At a time when most magazines were selling for twenty cents a copy, the fifty cent Flair was, from the beginning, destined to be a lavish, sophisticated, and theretofore never-before-seen “pack of miracles,” as Vanity Fair described it. Much to her husband’s eventual consternation, Fleur spared absolutely no expense in getting it off the ground, bringing in (often importing from abroad) the finest talent money could buy in order to fill her open editorial positions (“The best magazine staff ever assembled,” gushed famed photographer Tony Vaccaro). Limited to a production run of only twelve issues (from February 1950 to January 1951), and covering fashion, decor, travel, art, and literature, Flair’s provocative design, enlightened feature articles, and sophisticated advertising layouts, not to mention its stellar artwork and photography, caused a sensation and left an indelible mark on publishing history. Many of its design elements were years ahead of its time, such as cutouts, fold-outs, pop-ups, removable reproductions (suitable for framing) of art by prestigious artists, different paper types of varying sizes and textures (often in the same issue), and scent-strips. Indeed, one issue of the magazine, “The Rose” (dedicated to Fleur’s favorite flower), was suffused with a rose fragrance, four decades before scent-strips became commonplace items in magazines. (Flair itself had a rose named after it by a Dutch botanist, the so-called “Flair Rose,” and there is a “Fleur Cowles Rose” as well.) Flair’s rarified list of contributing writers and artists included Salvador Dali, W.H. Auden, Jean Cocteau, Lucian Freud, Tennessee Williams, Angus Wilson, Ogden Nash, Simone de Beauvoir, Colette, Clair Boothe Luce, Saul Steinberg, Sylvia Braverman, and even Eleanor Roosevelt, the Duchess of Windsor, and Winston Churchill. Work by renowned fashion photographers Hoyning en-Huene, Maria Martel, and Louis Faurer graced its pages. But despite the fact that circulation grew from an initial 90,000 to over 200,000, production costs were prohibitive, and Fleur’s husband Mike Cowles shut down Flair after losing an estimated 2.5 million dollars (100 million in today’s dollars). However, Flair’s lasting impact as a creative success was validated in 1996 when a first edition box-set called Best of Flair sold out its print run of 3,000 at $250 per volume, warranting a second-edition. Even today individual copies of the magazine, which appear infrequently on online auction sites, are assiduously coveted by collectors.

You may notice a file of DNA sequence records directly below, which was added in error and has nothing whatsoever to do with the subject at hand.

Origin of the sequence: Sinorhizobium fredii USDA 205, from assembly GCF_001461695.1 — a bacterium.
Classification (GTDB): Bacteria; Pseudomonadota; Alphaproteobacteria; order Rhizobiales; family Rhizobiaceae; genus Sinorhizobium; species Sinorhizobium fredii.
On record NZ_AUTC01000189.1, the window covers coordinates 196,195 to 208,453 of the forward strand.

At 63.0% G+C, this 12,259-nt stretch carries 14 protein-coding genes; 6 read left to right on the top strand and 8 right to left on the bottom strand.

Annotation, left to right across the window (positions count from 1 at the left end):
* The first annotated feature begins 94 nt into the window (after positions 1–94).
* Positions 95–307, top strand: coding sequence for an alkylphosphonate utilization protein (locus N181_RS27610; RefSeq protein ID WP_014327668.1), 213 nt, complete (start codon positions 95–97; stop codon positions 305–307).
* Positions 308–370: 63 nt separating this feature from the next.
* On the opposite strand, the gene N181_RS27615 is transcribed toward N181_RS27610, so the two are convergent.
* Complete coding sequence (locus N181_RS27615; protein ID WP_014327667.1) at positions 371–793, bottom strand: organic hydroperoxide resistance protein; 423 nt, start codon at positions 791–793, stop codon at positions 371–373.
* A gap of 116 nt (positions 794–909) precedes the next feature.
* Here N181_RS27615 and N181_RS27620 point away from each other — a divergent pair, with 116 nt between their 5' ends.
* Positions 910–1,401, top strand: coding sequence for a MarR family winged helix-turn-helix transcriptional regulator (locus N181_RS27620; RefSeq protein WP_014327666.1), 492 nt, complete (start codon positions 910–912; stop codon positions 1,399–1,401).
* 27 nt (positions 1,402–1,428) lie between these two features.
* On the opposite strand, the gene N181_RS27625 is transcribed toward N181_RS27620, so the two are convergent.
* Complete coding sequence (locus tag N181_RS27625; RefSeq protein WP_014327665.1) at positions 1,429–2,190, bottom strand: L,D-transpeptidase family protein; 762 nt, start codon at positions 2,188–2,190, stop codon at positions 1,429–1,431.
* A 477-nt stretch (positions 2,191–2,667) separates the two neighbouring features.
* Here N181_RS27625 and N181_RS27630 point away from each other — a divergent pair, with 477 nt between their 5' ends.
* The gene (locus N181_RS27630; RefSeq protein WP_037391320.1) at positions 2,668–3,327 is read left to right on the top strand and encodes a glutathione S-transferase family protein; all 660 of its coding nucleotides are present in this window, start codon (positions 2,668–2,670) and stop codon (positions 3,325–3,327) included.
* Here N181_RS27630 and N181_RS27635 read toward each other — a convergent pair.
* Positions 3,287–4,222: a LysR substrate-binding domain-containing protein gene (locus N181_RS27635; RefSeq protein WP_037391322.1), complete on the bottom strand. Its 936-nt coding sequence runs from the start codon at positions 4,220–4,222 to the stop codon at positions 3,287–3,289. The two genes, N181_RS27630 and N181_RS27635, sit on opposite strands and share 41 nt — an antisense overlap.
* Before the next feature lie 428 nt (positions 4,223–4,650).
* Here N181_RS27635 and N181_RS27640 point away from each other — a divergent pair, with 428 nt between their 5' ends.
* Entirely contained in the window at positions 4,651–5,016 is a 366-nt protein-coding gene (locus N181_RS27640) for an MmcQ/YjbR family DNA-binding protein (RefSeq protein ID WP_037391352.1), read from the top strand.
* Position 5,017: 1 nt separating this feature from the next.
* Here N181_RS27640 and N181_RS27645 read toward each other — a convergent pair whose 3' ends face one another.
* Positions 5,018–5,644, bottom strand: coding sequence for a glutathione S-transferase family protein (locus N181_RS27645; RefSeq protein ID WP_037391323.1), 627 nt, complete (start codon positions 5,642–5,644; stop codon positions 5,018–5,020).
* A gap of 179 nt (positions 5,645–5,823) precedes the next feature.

Following the demise of Flair, Fleur threw her considerable talents and energy into covering world affairs for Look magazine, as well as becoming a sort of roving ambassador for President Dwight Eisenhower, on whose presidential campaign she had vigorously worked in 1952. Her forays into the world of international politics had begun in the late 1940s, with visits to Brazil and Argentina. (Fleur’s mentor in these matters was the erstwhile presidential advisor and eminent financier, Bernard Baruch, one of the seemingly endless number of political and cultural luminaries whose friendships she had cultivated.) Her 1950 trip to Buenos Aires to interview Juan and Eva Peron resulted in her well-received book on Argentina under the infamous dictatorial couple; titled Bloody Precedent, the book drew comparisons to an earlier Argentinean husband and wife team, Manuel and Encarcion de Rosas, and was conceptually derived from an idea given to her by another of her acquaintances, the British Ambassador Sir John Balfour. World figures she interviewed in the early 1950s included Egyptian President Gamal Nassar (who invited her to take part in the generally all-male sacred feast celebrating the conclusion of Ramadan); the Shah of Persia (whose wife, Saroya, requested and received Fleur’s companionship on her tour of America in 1954); Queen Frederika and King Paul of Greece (whose son Constantine turned to Fleur for consolation upon his forced abdication from the throne in 1967); and France’s Prime Minister Pierre Mendes-France (who was responsible for ending French involvement in the Indo-China War). Despite her role as a journalist and editor for Look magazine, her contacts and political acumen were such that the Eisenhower administration set aside any potential conflicts of interest and sought her out for governmental duties abroad; she considered herself President Eisenhower’s unofficial representative to four countries: Persia, Egypt, Cyprus, and Brazil. “More people should realize that a woman can say things that a man can’t,” she told Vanity Fair. (In the case of Brazil, she felt that she “could say anything” to Oswaldo Aranha, the chief advisor to Brazil’s President Vargas.) Seeking to create a more formal diplomatic forum for her, President Eisenhower proposed to appoint her Ambassador to Greece, or possibly Formosa; perhaps believing that it would cause more strains to a marriage already strained by the demise of Flair, she declined the offer. (Ironically, her marriage to Cowles was dissolved not long thereafter.) “I am probably the only woman in history to turn down an ambassadorship,” she told the New York Post. More in line with her preferences was her appointment in 1953 as the American president’s special envoy to the coronation of Queen Elizabeth ll. Also that same year she attended the Panmunjom peace negotiations in Korea and traveled to Formosa, where, she quipped to Vanity Fair, she “bunkered with Madame Chiang Kai-shek and a boa constrictor.”